... A diverse group coming together to build upon strengths, collaborate on problems and seek out new opportunities invariably produces far better and more innovative results than simply going it alone. The trick, of course, is that everyone must give up a little something for the greater good. Doing so, in theory, makes life better for everyone.

When it comes to geography there's an even more practical positive: Banding together creates greater population numbers, which leads to greater federal dollars.

This, of course, is one of the reasons why metropolitan forms of government get created. ...

 4. Green jobs flourish in Sacramento area - Sacramento Bee

The green economy accounts for about one of every 22 jobs in the Sacramento area, according to a report by the Brookings Institution.

In a nationwide study of more than 100 metropolitan areas, the Washington, D.C.-based institution said local solar installers, government agencies, recyclers, organic farms and other clean companies employed a total of 37,319 people, or about 4.5 percent of the capital region's workforce.

Sacramento's high concentration of green jobs ranked third in the nation behind the Albany, N.Y., area, where the green sector accounts for about 6.3 percent of employment, and Knoxville, Tenn., where green jobs are 4.9 percent of its workforce.

"This shows that the green sector is a big part of our overall economy," said Bill Mueller, chief executive officer of Valley Vision, a local nonprofit organization that's dedicated to regional planning.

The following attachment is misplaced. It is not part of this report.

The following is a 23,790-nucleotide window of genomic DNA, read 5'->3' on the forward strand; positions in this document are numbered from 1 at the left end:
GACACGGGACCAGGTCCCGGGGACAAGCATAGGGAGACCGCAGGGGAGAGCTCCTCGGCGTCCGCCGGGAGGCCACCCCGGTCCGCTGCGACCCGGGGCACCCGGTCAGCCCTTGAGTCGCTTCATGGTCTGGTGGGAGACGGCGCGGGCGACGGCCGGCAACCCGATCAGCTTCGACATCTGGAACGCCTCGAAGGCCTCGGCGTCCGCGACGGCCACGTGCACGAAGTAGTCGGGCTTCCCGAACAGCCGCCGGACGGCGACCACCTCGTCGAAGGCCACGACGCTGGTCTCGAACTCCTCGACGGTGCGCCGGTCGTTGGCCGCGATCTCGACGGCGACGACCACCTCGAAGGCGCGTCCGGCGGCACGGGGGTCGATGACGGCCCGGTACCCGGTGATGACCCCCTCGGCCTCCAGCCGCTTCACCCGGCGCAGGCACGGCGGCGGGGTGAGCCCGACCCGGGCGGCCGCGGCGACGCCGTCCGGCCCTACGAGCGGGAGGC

... bright spots in a region hard hit by the real estate downturn, state budget cutbacks and double-digit unemployment.

 5. So much for California’s anti-sprawl law, continued « The Berkeley Blog

My post on the shortcomings of SB 375, California’s anti-sprawl law, generated a swift response from ... two smart growth advocates for whom I hold a lot of admiration and respect. In their detailed post, which is largely a critique of the San Diego Association of Government’s (SANDAG) sustainable community strategy (SCS) plan and less about the arguments I made, they describe my post as “poorly informed.” Yet nowhere do they contradict the points I raise about the inherent weaknesses of SB 375 or the problems with the SANDAG SCS (with which they seem to wholeheartedly agree).

They do cite some examples to counter my claim that SB 375 may just result in a lot of ineffectual regional planning. They point out that SB 375 has served as a rhetorical weapon against sprawl that may help fight I-5 widening in San Diego and force changes to planned highway projects in the region, all while galvanizing new interest groups to fight for strong SCSs in the long term. ...